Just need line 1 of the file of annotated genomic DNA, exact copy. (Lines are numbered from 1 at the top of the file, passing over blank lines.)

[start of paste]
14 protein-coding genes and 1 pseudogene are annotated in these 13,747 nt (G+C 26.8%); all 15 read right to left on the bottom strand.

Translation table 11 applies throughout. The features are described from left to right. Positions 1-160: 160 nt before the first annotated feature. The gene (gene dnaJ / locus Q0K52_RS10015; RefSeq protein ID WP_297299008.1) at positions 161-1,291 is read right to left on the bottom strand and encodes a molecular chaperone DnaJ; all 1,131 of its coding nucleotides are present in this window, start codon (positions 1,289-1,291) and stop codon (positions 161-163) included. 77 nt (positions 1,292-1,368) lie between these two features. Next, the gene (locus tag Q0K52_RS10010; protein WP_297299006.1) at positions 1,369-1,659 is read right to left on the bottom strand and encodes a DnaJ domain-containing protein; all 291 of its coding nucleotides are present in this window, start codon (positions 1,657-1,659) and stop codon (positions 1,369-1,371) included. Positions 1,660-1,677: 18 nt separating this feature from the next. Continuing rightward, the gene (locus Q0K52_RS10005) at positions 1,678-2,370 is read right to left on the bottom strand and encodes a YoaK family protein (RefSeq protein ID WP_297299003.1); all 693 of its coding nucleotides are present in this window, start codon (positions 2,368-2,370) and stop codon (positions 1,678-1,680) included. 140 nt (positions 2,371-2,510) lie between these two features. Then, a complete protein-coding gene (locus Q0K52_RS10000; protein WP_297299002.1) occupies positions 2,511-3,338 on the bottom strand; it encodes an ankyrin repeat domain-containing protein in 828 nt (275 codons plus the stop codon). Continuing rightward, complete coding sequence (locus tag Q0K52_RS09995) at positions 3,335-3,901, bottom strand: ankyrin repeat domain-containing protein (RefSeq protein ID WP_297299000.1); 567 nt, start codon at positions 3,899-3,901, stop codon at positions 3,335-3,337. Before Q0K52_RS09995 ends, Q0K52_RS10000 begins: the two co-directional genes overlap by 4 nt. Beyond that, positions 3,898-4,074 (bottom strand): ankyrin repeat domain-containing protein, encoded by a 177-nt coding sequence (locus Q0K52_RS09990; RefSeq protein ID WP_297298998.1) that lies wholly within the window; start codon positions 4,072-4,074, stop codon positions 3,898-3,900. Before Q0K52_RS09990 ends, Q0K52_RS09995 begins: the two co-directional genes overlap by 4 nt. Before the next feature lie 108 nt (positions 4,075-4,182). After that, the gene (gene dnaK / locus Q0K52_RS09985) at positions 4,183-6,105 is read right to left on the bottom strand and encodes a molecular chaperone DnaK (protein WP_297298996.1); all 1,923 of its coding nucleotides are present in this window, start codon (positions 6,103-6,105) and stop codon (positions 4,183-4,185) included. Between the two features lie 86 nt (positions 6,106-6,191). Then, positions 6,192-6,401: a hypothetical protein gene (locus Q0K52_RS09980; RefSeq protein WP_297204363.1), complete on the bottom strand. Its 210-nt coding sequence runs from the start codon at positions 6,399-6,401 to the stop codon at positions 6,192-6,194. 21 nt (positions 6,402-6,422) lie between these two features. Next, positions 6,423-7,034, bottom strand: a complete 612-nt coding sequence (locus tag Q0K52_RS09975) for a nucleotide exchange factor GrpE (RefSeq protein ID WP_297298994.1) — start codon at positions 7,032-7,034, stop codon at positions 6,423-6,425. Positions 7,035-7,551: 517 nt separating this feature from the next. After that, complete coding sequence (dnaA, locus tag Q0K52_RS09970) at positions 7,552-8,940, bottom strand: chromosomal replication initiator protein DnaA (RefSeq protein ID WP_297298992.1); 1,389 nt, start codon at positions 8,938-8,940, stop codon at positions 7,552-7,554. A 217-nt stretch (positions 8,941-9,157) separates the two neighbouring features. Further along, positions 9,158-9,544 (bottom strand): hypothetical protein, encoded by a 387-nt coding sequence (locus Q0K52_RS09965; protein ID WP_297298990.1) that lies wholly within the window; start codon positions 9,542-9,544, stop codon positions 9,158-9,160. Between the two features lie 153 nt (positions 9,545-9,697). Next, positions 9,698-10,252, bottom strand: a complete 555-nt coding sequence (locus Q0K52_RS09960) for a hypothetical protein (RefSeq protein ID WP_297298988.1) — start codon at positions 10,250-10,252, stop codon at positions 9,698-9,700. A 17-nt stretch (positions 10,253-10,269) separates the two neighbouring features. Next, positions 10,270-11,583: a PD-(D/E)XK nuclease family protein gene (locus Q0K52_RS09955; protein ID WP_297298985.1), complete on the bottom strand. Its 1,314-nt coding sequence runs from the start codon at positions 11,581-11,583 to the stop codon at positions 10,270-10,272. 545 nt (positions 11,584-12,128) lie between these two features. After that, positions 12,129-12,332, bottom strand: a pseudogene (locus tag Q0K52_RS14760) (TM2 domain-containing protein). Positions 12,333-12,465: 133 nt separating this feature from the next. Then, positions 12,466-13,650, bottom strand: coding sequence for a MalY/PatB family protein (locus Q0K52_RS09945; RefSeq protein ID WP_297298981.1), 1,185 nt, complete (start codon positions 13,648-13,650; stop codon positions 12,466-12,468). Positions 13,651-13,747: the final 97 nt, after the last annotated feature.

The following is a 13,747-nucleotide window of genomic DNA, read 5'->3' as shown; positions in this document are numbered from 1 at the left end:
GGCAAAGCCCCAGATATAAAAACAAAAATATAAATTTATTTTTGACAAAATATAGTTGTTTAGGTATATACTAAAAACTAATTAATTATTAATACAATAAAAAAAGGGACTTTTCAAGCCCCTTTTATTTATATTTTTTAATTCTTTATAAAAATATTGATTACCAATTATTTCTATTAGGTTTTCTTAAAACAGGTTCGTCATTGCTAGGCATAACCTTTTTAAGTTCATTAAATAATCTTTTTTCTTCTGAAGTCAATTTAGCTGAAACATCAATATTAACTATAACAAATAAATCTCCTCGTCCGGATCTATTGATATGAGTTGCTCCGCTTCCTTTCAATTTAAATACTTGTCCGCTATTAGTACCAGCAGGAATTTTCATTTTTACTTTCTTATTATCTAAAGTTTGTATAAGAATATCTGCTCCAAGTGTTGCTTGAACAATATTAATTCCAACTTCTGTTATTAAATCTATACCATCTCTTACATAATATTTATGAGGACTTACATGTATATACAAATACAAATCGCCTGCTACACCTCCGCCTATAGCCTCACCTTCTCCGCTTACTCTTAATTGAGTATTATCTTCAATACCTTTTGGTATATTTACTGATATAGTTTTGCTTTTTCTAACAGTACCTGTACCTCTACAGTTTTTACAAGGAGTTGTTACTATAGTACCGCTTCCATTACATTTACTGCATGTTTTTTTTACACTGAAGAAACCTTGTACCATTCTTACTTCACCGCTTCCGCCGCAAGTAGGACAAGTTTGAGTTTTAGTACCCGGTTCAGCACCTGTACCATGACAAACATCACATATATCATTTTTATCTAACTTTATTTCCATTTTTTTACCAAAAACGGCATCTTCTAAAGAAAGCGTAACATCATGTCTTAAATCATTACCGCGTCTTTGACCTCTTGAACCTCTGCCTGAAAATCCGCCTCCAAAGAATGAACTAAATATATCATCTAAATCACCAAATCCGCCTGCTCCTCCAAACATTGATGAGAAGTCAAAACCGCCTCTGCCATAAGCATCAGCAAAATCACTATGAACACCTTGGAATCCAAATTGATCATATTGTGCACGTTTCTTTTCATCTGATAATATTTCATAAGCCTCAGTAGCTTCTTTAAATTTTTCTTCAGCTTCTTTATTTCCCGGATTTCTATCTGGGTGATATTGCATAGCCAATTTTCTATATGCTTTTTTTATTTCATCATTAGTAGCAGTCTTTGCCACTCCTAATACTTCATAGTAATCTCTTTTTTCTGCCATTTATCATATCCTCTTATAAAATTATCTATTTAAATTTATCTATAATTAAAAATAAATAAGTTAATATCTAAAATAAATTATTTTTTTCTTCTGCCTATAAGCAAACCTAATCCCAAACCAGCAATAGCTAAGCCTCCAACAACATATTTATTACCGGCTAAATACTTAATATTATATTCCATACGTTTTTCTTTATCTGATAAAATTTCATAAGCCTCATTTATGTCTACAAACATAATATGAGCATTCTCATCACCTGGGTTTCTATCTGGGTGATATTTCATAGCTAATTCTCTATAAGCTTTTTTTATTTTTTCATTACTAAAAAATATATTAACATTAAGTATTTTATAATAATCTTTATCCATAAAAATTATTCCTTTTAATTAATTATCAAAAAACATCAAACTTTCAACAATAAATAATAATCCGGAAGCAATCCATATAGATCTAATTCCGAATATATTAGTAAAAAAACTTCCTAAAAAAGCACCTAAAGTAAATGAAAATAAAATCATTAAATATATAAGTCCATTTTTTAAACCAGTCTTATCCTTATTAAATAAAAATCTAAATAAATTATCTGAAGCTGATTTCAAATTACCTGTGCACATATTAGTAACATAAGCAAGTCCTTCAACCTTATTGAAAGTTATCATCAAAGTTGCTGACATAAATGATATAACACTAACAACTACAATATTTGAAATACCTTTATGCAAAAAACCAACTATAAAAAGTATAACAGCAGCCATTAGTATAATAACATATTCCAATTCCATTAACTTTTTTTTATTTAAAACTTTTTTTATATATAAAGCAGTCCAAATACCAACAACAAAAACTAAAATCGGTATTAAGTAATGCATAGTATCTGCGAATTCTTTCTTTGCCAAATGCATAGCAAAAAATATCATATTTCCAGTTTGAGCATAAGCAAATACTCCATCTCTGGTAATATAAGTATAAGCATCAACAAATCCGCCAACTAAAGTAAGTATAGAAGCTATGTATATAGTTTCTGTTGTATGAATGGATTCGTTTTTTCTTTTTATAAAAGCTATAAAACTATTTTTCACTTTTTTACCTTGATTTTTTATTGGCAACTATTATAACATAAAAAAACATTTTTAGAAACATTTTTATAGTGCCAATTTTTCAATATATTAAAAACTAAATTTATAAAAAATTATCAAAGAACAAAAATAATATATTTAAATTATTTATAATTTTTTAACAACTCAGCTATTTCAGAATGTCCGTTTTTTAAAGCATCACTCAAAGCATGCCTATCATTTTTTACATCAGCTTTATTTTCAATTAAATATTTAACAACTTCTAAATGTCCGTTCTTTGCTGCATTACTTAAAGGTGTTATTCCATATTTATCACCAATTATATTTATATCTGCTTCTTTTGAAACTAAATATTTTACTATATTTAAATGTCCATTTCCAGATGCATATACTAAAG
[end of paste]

14 protein-coding genes and 1 pseudogene are annotated in these 13,747 nt (G+C 26.8%); all 15 read right to left on the bottom strand.